I gently placed my grunt call back on the hook after making a series of vocalizations when I caught movement off to my right. It was two weeks after the peak of the rut in west-central Georgia, and I figured bucks would be on the move trying to locate remaining estrus does. The sound confirmed the movement, it was a buck and his steady gate through the dry leaves became louder and louder. As he approached I was intensely focused, not only on preparing for the shot, but also going through my checklist of age characteristics: one - thick neck, two - a larger body makes it look like he has short legs, three – body appears “buffalo shaped,” and four - heavily stained tarsal glands. Confirmed, all of the above; he’s definitely a mature buck and a “shooter.”
Any time is a good time to start developing your herd management strategy. The important thing is to have a strategy so you can achieve your goals. If you are anything like me, you dream about those goals for a large portion of the year. With a little strategizing those goals and dreams have a higher chance of becoming a reality. The first step is figuring out what your goals truly are. Would you like to see lots and lots of deer no matter the size? Maybe you need to trim numbers to minimize your farm’s crop damage. Maybe your goal is to see tons of deer sign – scrapes and rubs, and observe an intense rut where bucks are competing for does. Or, a goal that is becoming more popular is “to harvest the largest buck in the county.”
There are generally three categories of herd management: Traditional Deer Management, Quality Deer Management, and Trophy Deer Management. Let’s look at the differences.
Traditional Deer Management
Traditional Deer Management is what many of us grew up with through the1970s, 80s and 90s. This was a time of expanding deer herds. State regulations generally favored buck harvests over doe harvests with many gun seasons being “buck only.” This was a great method of increasing deer populations from their record low numbers in the early 1900s. More and more deer were seen every year.
During my first deer camp experiences my great uncle would often reminisce about Iowa deer seasons in the 1950s and 60s when seeing one deer per season was a real treat and you had better make a good shot because you weren’t getting another.
Under this management plan populations grew while the buck harvest was maximized, mainly taking out one-year-old bucks. This meant only a small percentage of bucks reached two years old, even fewer reached three years old, and relatively few, if any reached the older age classes.
Quality Deer Management
Quality Deer Management is the promotion of healthy deer populations in a more natural state, before more modern hunters affected their populations. This includes promoting a more balanced sex ratio between bucks and does – basically for every doe or two you see you should see a buck and balanced aged structures – allowing bucks to be present in all age classes, from one year old through seven plus years old. This type of management generally improves the timing and intensity of the rut (improves buck response to grunting and rattling), increases rutting sign through the production of scrapes and rubs, and improves fawn recruitment and antler growth.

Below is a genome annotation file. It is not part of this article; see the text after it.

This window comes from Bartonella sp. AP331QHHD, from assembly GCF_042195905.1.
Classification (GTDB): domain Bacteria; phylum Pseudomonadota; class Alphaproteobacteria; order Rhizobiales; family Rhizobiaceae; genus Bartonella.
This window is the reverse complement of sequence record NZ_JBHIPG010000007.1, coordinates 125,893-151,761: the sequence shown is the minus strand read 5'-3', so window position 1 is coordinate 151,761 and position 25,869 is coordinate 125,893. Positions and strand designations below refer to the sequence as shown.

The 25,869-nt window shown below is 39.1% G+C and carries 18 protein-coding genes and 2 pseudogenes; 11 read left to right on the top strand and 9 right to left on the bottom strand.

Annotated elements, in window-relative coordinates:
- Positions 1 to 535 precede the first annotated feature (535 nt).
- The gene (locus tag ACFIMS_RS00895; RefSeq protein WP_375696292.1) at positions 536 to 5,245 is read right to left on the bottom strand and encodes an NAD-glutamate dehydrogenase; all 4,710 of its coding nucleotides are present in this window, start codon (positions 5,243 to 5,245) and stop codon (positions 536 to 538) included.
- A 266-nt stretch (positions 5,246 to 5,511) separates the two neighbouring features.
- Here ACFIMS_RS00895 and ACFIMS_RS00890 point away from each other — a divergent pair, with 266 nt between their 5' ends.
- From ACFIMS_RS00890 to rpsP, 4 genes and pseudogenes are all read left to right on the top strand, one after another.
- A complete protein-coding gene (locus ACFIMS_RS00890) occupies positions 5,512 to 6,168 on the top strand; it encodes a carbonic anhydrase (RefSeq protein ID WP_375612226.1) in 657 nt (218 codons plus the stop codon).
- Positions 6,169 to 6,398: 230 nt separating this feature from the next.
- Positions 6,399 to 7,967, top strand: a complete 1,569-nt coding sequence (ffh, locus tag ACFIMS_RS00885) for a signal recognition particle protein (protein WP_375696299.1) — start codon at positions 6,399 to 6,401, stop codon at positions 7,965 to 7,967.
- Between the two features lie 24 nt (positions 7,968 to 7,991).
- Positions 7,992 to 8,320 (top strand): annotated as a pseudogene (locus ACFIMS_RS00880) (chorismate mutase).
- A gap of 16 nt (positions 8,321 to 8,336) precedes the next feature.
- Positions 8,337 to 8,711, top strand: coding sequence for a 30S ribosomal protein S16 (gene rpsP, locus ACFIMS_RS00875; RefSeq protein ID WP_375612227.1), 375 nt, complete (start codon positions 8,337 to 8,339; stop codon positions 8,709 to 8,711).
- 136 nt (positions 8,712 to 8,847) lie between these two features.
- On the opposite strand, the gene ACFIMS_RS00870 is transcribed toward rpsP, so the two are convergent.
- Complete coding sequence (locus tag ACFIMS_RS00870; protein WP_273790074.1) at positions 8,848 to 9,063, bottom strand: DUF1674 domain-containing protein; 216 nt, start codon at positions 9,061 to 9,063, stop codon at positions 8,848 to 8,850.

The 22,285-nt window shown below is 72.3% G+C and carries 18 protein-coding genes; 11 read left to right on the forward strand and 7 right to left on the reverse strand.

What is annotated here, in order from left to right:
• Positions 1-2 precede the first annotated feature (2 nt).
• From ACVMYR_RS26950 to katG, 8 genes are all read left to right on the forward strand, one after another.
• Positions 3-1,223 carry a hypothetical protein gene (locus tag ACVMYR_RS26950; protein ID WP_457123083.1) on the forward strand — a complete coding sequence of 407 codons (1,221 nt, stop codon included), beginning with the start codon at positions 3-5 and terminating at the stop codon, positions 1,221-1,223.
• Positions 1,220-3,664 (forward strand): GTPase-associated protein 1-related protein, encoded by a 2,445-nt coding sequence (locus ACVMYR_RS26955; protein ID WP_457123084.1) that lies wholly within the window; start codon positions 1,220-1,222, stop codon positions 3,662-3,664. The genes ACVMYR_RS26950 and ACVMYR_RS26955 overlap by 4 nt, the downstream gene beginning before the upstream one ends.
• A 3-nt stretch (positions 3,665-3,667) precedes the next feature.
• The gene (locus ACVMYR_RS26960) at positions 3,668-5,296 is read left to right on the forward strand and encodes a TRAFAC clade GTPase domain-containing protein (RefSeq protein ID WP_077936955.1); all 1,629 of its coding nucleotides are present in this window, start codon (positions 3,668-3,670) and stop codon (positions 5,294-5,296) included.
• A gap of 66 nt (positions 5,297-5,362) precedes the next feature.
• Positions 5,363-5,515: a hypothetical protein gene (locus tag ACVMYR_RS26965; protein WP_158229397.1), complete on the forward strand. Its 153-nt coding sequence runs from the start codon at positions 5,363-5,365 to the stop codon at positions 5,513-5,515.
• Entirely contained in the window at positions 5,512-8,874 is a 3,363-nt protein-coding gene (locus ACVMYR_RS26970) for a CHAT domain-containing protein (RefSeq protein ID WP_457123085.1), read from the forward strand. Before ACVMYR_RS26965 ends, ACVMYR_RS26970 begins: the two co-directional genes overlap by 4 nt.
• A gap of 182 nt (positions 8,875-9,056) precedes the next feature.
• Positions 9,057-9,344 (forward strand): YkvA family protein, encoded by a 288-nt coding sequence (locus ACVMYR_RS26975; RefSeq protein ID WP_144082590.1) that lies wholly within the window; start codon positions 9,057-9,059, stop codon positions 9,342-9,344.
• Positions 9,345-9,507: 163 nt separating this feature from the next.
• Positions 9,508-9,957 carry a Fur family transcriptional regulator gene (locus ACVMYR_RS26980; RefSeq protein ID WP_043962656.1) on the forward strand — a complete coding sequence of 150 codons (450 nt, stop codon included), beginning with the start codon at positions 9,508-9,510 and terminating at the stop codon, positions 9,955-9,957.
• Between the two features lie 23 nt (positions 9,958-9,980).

QDM does require a little more work, because thought has to be put into how many does should be harvested to maintain the balanced sex ratio, bucks need to be allowed to reach older age classes primarily through trigger finger management (“let them go so they can grow”) and considerations of how habitat management affects the deer herd.
Trophy Deer Management
Trophy Deer Management has the primary goal of producing high-quality bucks. This requires intense work in making sure that all of a buck’s needs are met from conception to maturity. This includes balancing the sex ratios and age structure. In fact, if possible, the sex ratio can actually be skewed in favor of the bucks so there is intense competition for breeding rights. Ample high-quality forage must be available.
Since bucks don’t produce their largest antlers until five to seven years old, high-quality bucks must be able to make it to these age classes consistently. The population must be kept at a low level, often below what most hunters would enjoy, to ensure the highest quality forages are available year round for milk production and fawn rearing, and so the bucks have what they need for producing antlers. With hunters being the main player in population control, if a property is not in a high-fenced area, it can take five 5,000 plus acres to accomplish, allowing the manager extensive control of what deer are harvested.
So, where do you feel your interests fall? If you are unsure it may be good to know that the growing trend across the whitetail’s range is Quality Deer Management. All three management styles have their positives and negatives, but as a biologist this is the type of management I tend to lean toward – a healthy deer herd, plenty of deer to observe, bucks competing during the rut, and a population in tune with its habitat.
Did I also say bucks competing during the rut? I had to repeat that one because one of my favorite things to do from the stand is to run my grunt call. Almost like a tom turkey gobbling at my hen call, bucks responding to my call by trotting through the leaves toward me, sends my heart racing. Since grunt calls work well when there is a moderate deer population and competition for does in a herd with a balanced adult sex ratio, Quality Deer Management is the plan for me.
Having the opportunity to develop and fulfill a management plan, no matter which one you pick, is a thrilling experience. You, as a deer hunter, are a deer manager and are in a unique situation to create your own experiences in the field. Don’t be afraid to metaphorically “grab the buck by the antlers” and develop a plan that works best for your goals and dreams.